After the work day, dinner consisted of shitty Thai food accompanied by a feux-craft Appia from Cervejaria Colorado. Things had to go up from there, and Brewteco was just the place to lift the night’s quality into respectable territory. Leblon is Brewteco’s oldest and smallest location, and it had a really cool feel to it. A tiny bar area with only a few seats and tables encouraged people to stand around and hang out on the sidewalk while drinking their beers. I was digging the vibe, and the beer list was very impressive by Brazilian standards. TOMORROWLAND from Farra Bier got the party started. This hazy Double IPA was just what I needed. I proceeded to take things to the next level with LAYLA, a nice and roasty 12.5% Russian Imperial Stout from Cervejaria Mistura Clássica. The nightcap was Farra Bier ALL IN IPA, a West coast style that poured an intriguing hazy amber hue.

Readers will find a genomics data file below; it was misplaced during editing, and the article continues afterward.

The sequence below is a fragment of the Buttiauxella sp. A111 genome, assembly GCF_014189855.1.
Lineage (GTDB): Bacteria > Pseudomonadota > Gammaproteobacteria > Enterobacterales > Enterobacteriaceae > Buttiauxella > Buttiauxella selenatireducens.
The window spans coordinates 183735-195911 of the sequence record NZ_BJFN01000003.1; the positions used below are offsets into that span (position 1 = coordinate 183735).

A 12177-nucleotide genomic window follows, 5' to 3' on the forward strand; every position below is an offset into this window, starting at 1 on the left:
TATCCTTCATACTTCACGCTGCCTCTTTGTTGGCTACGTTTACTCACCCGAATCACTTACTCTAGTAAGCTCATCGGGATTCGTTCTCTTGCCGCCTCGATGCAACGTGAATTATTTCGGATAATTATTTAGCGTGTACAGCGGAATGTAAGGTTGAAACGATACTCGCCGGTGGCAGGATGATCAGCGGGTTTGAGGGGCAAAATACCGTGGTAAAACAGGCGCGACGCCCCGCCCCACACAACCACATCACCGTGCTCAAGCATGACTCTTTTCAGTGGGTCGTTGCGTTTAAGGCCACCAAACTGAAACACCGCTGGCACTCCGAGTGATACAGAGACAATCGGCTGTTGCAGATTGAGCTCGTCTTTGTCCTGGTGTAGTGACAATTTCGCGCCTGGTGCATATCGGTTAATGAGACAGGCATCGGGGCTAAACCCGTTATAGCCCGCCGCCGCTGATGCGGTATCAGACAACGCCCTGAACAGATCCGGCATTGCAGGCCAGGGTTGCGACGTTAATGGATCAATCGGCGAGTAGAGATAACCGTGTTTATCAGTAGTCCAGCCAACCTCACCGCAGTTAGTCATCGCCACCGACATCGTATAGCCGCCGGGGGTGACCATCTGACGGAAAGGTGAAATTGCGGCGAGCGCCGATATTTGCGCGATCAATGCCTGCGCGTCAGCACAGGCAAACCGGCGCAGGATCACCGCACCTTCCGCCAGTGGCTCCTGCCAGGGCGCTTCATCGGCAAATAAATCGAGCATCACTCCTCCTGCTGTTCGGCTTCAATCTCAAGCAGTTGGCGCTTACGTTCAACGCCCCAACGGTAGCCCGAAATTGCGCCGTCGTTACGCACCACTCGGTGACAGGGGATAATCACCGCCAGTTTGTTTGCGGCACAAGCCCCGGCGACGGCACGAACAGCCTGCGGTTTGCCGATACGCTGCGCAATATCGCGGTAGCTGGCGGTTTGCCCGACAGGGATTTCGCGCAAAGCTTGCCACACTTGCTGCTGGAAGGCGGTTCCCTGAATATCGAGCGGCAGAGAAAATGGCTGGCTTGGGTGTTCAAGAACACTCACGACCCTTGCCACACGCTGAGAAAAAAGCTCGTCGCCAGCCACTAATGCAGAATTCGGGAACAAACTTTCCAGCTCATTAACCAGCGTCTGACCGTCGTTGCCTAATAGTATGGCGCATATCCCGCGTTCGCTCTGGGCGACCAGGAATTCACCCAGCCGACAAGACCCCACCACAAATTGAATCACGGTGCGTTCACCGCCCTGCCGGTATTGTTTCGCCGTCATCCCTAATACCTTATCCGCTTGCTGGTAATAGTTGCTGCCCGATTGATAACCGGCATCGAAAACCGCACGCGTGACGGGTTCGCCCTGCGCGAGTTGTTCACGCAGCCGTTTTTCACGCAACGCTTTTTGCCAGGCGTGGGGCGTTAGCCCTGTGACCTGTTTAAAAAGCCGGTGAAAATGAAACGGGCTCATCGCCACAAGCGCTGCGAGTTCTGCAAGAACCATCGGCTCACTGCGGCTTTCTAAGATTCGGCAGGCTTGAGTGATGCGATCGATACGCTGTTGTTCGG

Tuesday’s dinner featured Sushi Leblon once again, and this time I paired my sake with a witbier / saison hybrid that was brewed exclusively for the restaurant. I was very impressed with the prevalent wheat that melded nicely with the barnyard quality.
Wednesday we kept with an Asian flare and ate at the widely touted best Indian restaurant in the city, Taj Mahal. It was indeed pretty legit Indian food as confirmed by myself and my coworker who has an Indian wife. The spice was not at the level where I would have liked it to have been, but the flavors were top notch. I drank an appropriately named Taj (assuming it’s made for the restaurant) that was interestingly made with ginger and thus classified as a ginger beer. It was pretty refreshing and drank very easy for 7%. I was quite satisfied that we had managed to find good Indian food in Brazil.
Thursday was getting close to the weekend and time to have some brewskis. Brava from Cervejaria Buzios was a decent pre-dinner hotel beer I’d picked up at the local supermarket. It was nice Brazilian dinner night, and the upscale Casa Camolese was our destination. This sprawling new building housed a restaurant, a cafe, a live music area, and a microbrewery, creating a memorable experience with phenomenal food and pretty solid beer. Greta was called a NEIPA but it is more accurate to say it was a Pale Ale with some nice fruity hops. Zaza was their decent enough witbier. The dinner wasn’t complete without a caipirinha or two to close things out.